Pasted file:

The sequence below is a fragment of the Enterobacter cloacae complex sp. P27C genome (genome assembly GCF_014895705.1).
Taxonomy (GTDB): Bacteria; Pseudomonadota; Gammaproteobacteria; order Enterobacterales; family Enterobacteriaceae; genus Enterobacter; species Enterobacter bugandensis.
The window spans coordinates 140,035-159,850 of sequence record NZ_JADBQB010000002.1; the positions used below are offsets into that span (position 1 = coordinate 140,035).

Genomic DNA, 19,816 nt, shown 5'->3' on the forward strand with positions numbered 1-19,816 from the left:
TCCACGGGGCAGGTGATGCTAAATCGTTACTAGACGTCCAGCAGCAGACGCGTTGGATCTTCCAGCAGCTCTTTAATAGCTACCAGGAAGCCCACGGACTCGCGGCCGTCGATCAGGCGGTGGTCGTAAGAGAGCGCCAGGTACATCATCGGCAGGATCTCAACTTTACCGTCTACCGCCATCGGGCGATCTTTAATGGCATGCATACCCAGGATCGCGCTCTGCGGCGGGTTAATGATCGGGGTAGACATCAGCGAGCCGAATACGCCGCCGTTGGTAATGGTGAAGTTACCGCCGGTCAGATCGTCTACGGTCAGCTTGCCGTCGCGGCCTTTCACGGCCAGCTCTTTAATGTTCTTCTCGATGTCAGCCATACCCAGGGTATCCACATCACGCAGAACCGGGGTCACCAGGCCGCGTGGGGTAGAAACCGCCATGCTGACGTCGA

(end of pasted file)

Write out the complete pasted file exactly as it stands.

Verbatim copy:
The sequence below is a fragment of the Enterobacter cloacae complex sp. P27C genome (genome assembly GCF_014895705.1).
Taxonomy (GTDB): Bacteria; Pseudomonadota; Gammaproteobacteria; order Enterobacterales; family Enterobacteriaceae; genus Enterobacter; species Enterobacter bugandensis.
The window spans coordinates 140,035-159,850 of sequence record NZ_JADBQB010000002.1; the positions used below are offsets into that span (position 1 = coordinate 140,035).

Genomic DNA, 19,816 nt, shown 5'->3' on the forward strand with positions numbered 1-19,816 from the left:
TCCACGGGGCAGGTGATGCTAAATCGTTACTAGACGTCCAGCAGCAGACGCGTTGGATCTTCCAGCAGCTCTTTAATAGCTACCAGGAAGCCCACGGACTCGCGGCCGTCGATCAGGCGGTGGTCGTAAGAGAGCGCCAGGTACATCATCGGCAGGATCTCAACTTTACCGTCTACCGCCATCGGGCGATCTTTAATGGCATGCATACCCAGGATCGCGCTCTGCGGCGGGTTAATGATCGGGGTAGACATCAGCGAGCCGAATACGCCGCCGTTGGTAATGGTGAAGTTACCGCCGGTCAGATCGTCTACGGTCAGCTTGCCGTCGCGGCCTTTCACGGCCAGCTCTTTAATGTTCTTCTCGATGTCAGCCATACCCAGGGTATCCACATCACGCAGAACCGGGGTCACCAGGCCGCGTGGGGTAGAAACCGCCATGCTGACGTCGA